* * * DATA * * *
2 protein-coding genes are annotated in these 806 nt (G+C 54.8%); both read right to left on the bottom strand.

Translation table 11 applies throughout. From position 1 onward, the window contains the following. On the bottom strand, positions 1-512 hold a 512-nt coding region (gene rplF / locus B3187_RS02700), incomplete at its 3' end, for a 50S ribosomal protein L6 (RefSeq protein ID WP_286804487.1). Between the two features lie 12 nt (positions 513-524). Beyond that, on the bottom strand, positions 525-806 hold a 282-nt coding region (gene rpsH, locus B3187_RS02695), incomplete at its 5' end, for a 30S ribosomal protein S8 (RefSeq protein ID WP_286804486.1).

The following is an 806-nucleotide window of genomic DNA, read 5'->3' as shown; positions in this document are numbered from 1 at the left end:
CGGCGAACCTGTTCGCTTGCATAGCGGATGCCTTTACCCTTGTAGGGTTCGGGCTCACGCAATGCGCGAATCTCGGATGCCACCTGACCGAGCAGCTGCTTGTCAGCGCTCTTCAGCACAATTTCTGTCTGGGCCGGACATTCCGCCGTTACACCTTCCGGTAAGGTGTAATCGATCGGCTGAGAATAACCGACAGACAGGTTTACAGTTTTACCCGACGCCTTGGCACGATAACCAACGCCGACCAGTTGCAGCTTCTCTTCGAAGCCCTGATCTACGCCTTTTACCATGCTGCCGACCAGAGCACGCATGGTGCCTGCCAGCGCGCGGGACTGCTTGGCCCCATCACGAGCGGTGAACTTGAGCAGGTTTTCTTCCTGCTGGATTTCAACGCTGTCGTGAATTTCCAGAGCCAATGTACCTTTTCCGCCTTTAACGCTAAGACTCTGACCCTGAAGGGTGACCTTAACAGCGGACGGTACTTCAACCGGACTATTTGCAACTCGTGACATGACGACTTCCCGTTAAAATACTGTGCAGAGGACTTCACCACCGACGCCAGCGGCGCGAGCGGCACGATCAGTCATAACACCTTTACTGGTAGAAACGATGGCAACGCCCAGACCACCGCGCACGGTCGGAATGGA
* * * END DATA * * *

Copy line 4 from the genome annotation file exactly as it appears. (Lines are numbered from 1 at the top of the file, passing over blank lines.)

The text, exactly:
CGGCGAACCTGTTCGCTTGCATAGCGGATGCCTTTACCCTTGTAGGGTTCGGGCTCACGCAATGCGCGAATCTCGGATGCCACCTGACCGAGCAGCTGCTTGTCAGCGCTCTTCAGCACAATTTCTGTCTGGGCCGGACATTCCGCCGTTACACCTTCCGGTAAGGTGTAATCGATCGGCTGAGAATAACCGACAGACAGGTTTACAGTTTTACCCGACGCCTTGGCACGATAACCAACGCCGACCAGTTGCAGCTTCTCTTCGAAGCCCTGATCTACGCCTTTTACCATGCTGCCGACCAGAGCACGCATGGTGCCTGCCAGCGCGCGGGACTGCTTGGCCCCATCACGAGCGGTGAACTTGAGCAGGTTTTCTTCCTGCTGGATTTCAACGCTGTCGTGAATTTCCAGAGCCAATGTACCTTTTCCGCCTTTAACGCTAAGACTCTGACCCTGAAGGGTGACCTTAACAGCGGACGGTACTTCAACCGGACTATTTGCAACTCGTGACATGACGACTTCCCGTTAAAATACTGTGCAGAGGACTTCACCACCGACGCCAGCGGCGCGAGCGGCACGATCAGTCATAACACCTTTACTGGTAGAAACGATGGCAACGCCCAGACCACCGCGCACGGTCGGAATGGA